Coming closely on the heels of Kathleen Wyatt and Dale Vince the recently reported case of Norma and Peter Wilson illustrates again the need for great care when a couple go through a divorce to avoid future problems.
The issue surrounding Kathleen Wyatt was whether she should be able to make a claim against her ex-husband over 20 years after their divorce following him becoming a multi-millionaire in the intervening period. Although a final decision has not yet been made on this case the Supreme Court has ruled that her claim is not ruled out because of the long period since the divorce and potentially she could be receiving a substantial settlement.
The issues surrounding Norma and Peter Wilson are similar in that they did not obtain a Consent Order at the time of the divorce setting out financial arrangements. The big difference however in this case was that Mr and Mrs Wilson had substantial assets and were millionaires but failed to obtain a Consent Order recording a financial settlement.
Mr and Mrs Wilson reached an agreement but that was never confirmed by a Consent Order. It appears that in an effort to save money they only got as far as the Solicitors drafting the proposed Order which was never filed with the Court or approved. Whilst Mr and Mrs Wilson appeared to have been in a very amicable arrangement when the divorce took place in 2006 that did not continue and the financial situation disintegrated leaving Mrs Wilson reportedly having to swap her £3.2 million home for a rented Council flat and living on benefits. This case came before the High Court recently when Mrs Wilson took Proceedings against her previous Solicitors claiming that they had been negligent on the basis that she had not been told that the Consent Order that had been drawn up meant nothing until approved by a Court and nor did they warn of the risk of implementing any clauses before approval. The Solicitors defended the Proceedings on the basis that Mrs Wilson's plans went "pear-shaped" but that was not the Solicitors' fault as the only brief given had been to draw up an agreement reached between Mr and Mrs Wilson and not to advise upon the merits of it nor to submit an Application to the Court.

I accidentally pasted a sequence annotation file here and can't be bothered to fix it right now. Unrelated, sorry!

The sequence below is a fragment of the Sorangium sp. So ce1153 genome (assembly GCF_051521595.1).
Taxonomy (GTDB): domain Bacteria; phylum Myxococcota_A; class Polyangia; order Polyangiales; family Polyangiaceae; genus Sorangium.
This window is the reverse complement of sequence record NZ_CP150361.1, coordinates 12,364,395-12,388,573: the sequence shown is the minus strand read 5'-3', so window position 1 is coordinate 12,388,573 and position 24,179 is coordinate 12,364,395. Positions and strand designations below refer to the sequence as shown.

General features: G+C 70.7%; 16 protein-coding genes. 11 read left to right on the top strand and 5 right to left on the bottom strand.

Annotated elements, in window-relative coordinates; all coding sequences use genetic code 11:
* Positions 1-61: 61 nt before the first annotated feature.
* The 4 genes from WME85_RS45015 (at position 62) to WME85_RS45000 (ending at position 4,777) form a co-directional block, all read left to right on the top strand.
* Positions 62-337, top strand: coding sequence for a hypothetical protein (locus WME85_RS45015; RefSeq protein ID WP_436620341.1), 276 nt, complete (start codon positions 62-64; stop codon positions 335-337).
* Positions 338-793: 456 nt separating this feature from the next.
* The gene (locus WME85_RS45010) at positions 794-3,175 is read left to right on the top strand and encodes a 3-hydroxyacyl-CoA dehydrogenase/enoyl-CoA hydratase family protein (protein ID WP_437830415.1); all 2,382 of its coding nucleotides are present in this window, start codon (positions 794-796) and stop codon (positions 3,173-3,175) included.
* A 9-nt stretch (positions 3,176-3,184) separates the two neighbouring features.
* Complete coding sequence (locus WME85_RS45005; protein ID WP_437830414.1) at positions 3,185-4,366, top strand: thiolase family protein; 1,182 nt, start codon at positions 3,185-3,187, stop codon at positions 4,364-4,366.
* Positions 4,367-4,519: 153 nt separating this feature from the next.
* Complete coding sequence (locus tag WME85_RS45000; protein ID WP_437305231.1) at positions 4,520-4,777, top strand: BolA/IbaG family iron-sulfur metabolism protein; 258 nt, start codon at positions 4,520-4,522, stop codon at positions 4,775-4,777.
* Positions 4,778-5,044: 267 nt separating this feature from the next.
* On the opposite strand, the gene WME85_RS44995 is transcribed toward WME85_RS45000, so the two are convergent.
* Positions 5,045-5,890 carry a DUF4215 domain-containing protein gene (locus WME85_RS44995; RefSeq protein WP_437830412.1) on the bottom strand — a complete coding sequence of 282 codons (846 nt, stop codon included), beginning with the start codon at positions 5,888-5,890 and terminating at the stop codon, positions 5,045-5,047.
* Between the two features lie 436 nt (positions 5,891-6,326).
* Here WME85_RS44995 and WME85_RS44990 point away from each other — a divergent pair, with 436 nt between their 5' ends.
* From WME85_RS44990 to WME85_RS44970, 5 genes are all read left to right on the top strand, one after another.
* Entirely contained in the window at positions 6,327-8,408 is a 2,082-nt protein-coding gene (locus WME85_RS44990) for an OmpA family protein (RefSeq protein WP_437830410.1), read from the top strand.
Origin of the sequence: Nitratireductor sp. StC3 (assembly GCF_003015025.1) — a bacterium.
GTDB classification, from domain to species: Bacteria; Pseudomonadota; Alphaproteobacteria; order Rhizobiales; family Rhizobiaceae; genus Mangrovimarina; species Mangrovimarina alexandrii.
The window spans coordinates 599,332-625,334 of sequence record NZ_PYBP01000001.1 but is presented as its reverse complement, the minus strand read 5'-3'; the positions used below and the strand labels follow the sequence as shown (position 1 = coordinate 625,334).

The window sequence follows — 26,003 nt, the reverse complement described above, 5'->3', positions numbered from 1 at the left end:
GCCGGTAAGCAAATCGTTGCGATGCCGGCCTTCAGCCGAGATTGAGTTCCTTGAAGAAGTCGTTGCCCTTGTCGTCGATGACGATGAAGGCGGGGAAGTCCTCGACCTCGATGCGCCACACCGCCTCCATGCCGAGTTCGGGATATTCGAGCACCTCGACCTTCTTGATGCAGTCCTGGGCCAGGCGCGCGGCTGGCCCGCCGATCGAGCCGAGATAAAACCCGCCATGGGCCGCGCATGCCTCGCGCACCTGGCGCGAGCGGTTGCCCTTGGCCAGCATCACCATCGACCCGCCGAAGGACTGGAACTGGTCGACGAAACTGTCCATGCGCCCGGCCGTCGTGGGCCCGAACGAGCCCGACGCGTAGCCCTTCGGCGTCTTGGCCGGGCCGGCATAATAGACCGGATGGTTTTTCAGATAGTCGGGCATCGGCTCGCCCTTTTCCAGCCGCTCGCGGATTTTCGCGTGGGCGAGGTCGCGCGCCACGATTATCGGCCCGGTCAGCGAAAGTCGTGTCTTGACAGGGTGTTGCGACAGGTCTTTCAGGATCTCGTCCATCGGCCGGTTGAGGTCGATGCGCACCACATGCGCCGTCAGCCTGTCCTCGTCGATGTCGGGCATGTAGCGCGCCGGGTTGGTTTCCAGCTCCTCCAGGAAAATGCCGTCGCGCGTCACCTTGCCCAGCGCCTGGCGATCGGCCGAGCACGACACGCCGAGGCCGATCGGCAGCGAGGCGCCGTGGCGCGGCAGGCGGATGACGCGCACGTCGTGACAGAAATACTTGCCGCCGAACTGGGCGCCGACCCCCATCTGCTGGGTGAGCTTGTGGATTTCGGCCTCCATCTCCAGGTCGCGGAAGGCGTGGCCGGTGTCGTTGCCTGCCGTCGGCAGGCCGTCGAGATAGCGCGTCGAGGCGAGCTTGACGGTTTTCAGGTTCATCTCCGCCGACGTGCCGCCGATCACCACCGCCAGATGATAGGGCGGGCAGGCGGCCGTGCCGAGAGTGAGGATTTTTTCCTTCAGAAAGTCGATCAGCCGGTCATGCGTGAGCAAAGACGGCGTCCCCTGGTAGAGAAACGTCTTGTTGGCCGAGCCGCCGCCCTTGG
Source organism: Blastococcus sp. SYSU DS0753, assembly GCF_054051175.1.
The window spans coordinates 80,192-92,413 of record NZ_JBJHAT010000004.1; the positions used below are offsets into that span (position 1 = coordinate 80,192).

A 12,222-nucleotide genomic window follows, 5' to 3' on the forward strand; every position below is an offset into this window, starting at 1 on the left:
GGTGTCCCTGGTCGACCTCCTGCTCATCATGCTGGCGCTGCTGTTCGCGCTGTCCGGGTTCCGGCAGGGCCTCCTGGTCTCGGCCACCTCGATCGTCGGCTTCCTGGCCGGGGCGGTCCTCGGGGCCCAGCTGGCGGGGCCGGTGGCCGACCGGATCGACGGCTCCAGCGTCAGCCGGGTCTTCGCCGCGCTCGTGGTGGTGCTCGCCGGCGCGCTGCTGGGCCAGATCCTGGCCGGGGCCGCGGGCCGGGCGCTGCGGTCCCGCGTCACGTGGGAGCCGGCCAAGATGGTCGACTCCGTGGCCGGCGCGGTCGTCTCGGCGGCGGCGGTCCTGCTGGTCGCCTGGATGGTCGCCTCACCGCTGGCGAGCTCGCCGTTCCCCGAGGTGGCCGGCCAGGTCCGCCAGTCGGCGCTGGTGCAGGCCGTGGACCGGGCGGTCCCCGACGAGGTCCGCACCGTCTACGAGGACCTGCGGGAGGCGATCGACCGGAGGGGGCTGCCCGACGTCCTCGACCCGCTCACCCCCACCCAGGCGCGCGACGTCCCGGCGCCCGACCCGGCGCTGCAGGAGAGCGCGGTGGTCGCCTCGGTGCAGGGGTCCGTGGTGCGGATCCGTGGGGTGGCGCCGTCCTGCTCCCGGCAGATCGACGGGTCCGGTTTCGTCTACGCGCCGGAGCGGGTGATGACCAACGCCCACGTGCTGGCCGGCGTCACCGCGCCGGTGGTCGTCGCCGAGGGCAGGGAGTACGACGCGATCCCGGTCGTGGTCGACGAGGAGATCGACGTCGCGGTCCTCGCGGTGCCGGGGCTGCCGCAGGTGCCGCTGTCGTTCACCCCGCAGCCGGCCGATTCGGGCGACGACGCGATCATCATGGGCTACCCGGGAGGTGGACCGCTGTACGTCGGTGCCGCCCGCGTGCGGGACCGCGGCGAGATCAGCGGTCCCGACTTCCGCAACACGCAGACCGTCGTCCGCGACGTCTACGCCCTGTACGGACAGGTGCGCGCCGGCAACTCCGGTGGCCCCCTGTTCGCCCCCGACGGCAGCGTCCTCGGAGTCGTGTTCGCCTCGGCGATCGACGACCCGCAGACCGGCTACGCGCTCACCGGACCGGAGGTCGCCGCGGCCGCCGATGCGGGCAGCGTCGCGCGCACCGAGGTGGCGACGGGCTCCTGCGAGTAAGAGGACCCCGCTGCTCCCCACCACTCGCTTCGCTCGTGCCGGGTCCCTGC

The High Court Judge commented that the terms of the couple's agreement were a "recipe for disaster" and that things had gone "completely wrong". The claim was settled so it is not clear what the outcome would have been if the Judge had had to make a decision. However it is another salutary lesson both to people going through a divorce and to Solicitors involved in Divorce Proceedings. Whilst the Courts and Solicitors encourage agreement to be reached, and all clients want to keep their legal costs to the minimum, there are risks involved. The trust that may have been present at the time of a divorce and settlement being agreed can disappear leaving ex-spouses regretting the lack of action taken at the time. Whether it is a case like Kathleen Wyatt and Dale Vince where they had no money at the time or whether there is substantial money as in Mr and Mrs Wilson's case. The dangers of not taking full legal advice and trying to have a "DIY" divorce are huge.
With legal aid now largely not being available for any family work of this nature more and more people are attempting the DIY approach or alternatively looking for Solicitors to do a small amount of the work but without paying too much. Solicitors are having to be more and more careful about the advice they give, the work they do and the disclaimers that they insist upon. There is a risk that clients subsequently look to blame someone having made a mess of the situation themselves.
At Clapham & Collinge our advice is bespoke, confidential and totally designed around you. For more information, or to find out how we can help, contact our Norwich branch on 01603 693500 or our Sheringham branch on 01263 823398.